In the Matsigenka worldview, the universe is composed of 5 levels, the first is called Kipatsi or "world of humans", it is a place where they conduct their daily lives. Then, there are the upper worlds called Menkoripatsa and Inkite. Finally, the lower worlds called Kamavira and Gamaaironi, are believed to be in a great cosmic river and are connected by the Urubamba River.
Origin myths reveal significant processes about the acquisition of social practices, as well as knowledge related to their territory, ways of life and cultivation. One of the most representative myths explains the origin of “yuca” or cassava.
The myth of Kashiri, or moon, tells us that in the past the Matsigenka did not know about cassava and that they only ate red clay. However, the moon fell in love with a young Matsigenka girl, giving her cassava as a gift and teaching her how to plant it to please and provide for her family. Since then, the Matsigenka people have cultivated several varieties of cassava, the Kashiri cassava being one of the most valued.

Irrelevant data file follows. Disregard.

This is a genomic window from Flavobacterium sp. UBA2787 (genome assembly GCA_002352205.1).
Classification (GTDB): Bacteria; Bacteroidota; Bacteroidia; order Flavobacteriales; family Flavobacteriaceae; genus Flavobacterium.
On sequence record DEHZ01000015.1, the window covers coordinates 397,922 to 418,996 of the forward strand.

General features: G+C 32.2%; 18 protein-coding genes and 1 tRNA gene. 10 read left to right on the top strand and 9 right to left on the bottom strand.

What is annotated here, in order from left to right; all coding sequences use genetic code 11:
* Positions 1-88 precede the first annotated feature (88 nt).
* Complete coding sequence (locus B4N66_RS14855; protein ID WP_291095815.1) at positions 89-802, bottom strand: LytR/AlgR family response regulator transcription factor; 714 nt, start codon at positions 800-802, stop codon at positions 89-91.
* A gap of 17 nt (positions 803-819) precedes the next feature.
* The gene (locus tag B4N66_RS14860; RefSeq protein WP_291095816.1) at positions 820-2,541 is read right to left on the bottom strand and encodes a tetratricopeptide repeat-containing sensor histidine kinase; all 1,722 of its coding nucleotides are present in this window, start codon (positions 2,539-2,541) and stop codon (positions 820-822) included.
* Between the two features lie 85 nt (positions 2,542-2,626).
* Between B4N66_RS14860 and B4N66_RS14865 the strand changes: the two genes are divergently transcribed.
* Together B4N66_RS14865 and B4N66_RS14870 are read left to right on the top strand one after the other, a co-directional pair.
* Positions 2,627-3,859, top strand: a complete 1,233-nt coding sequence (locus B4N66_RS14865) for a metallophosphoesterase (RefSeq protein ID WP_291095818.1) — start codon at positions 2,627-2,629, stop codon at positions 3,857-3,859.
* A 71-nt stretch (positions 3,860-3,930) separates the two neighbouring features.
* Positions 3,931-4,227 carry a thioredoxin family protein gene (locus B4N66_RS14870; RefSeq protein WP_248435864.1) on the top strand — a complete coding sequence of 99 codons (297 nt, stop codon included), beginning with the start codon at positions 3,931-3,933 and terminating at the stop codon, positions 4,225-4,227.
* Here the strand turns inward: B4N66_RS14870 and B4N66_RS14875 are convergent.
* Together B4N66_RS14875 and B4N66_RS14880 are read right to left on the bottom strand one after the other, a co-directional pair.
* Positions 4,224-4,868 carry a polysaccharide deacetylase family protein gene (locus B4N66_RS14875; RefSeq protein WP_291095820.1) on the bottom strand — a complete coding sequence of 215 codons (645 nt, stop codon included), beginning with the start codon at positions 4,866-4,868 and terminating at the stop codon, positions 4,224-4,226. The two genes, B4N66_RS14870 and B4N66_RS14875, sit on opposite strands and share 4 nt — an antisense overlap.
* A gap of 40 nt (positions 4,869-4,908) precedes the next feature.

Maika nonkekitsatakaro Kashiri... I will now tell the story of the Moon.
The oral tradition of the Amazonian Indigenous peoples represents the basis of their identity, their understanding of their territory and their place in the world. This reveals important processes in the construction and projection of community life.
The songs transcend linguistic barriers and convey a sense of belonging and connection with the natural environment. Often the songs are intertwined with rituals, ceremonies and festivities, being an expression considered sacred, as it connects with spirituality and communication with the forest.
Thus, the songs and stories are artistic expressions transmitted from generation to generation that connects them with nature, spirituality and ancestral knowledge, allowing the preservation of knowledge, legends and teachings that reflect the worldview of the Matsigenka.